Texas House Passes Cap On Rate Of Property Tax Increases

If the bill becomes law, cities and counties would be limited to a 3.5% annual tax rate increase, without the need for voter approval.

By Terri Langford & Jill AmentMay 1, 2019 12:15 pm,

The countdown to the end of the current legislative session is well underway. A lot remains undone and undecided, including measures that would affect property taxes. Tuesday night, the House passed Senate Bill 2, which sets a 3.5% cap on the amount by which local jurisdictions can raise property taxes each year. If jurisdictions want to raise rates above that level, they must get voter approval. It’s a significant change because the current annual rate cap is 8%.

Bob Garrett is Austin bureau chief for The Dallas Morning News. He says the cap is a victory for Gov. Greg Abbott who declared property tax relief a high priority for this session. Abbott wanted a 2.5% cap, but Garrett says the 3.5% approved by the House is far closer to what the governor wanted than what he got last session.

“For cities and counties right now, they can haul in up to 8% more than the previous year without having to go to the voters. So I would say Gov. Abbott is very happy to get 3.5%,” Garrett says.

House supporters of the bill acknowledge that it won’t reduce property taxes, but they say lowering the maximum rate of increase will make the property appraisal process more transparent to homeowners.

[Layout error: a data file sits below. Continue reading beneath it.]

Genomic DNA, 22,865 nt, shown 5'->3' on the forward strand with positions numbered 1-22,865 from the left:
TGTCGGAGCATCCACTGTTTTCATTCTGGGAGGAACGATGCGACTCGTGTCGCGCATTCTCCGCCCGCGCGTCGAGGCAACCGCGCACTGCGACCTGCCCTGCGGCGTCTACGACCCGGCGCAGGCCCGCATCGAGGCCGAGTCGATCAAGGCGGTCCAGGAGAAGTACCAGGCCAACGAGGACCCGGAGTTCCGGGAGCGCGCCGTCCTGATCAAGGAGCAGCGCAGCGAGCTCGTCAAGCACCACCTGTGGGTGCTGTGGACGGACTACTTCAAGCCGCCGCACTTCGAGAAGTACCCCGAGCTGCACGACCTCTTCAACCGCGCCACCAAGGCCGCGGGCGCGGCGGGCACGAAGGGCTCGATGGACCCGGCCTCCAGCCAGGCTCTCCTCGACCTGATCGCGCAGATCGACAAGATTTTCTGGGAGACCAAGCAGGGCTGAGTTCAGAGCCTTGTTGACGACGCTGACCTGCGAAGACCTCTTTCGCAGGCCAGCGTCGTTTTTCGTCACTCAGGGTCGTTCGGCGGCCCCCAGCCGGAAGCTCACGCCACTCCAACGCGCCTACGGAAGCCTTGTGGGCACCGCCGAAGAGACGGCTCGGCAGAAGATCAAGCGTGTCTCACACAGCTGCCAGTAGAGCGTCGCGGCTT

“The House’s version would require more notice to taxpayers to get more involved – to go to the city council meeting, or the county commissioner meeting in August when the rates are set, to be empowered with knowledge about what is really going on,” Garrett says.

However, cities and counties oppose the cap, saying that their costs grow more than 3.5% per year.

“They, of course, are not dealing with household inflation; they’re dealing with things like asphalt and police officers’ unions and things like that,” Garrett says.

He says SB 2 supporters argue that local jurisdictions can propose higher tax rates to their communities, and let voters decide. 

Next, a Senate-House conference committee will debate the legislation, and then it will go to the governor.

Garrett says SB 2 “symbolically caps” the portion of property taxes that go toward local school districts. But he says the actual details about how that portion of property taxes will change will be included in school finance legislation, as opposed to in SB 2. 

“What’s still happening at the Capitol is that Republican leaders are still casting about to raise big revenue to buy down the school tax rates even further than the House has proposed,” Garrett says. “But we haven’t seen a consensus on raising the sales tax by a penny to do that, or coming up with other sources of revenue.”


Written by Shelly Brisbin.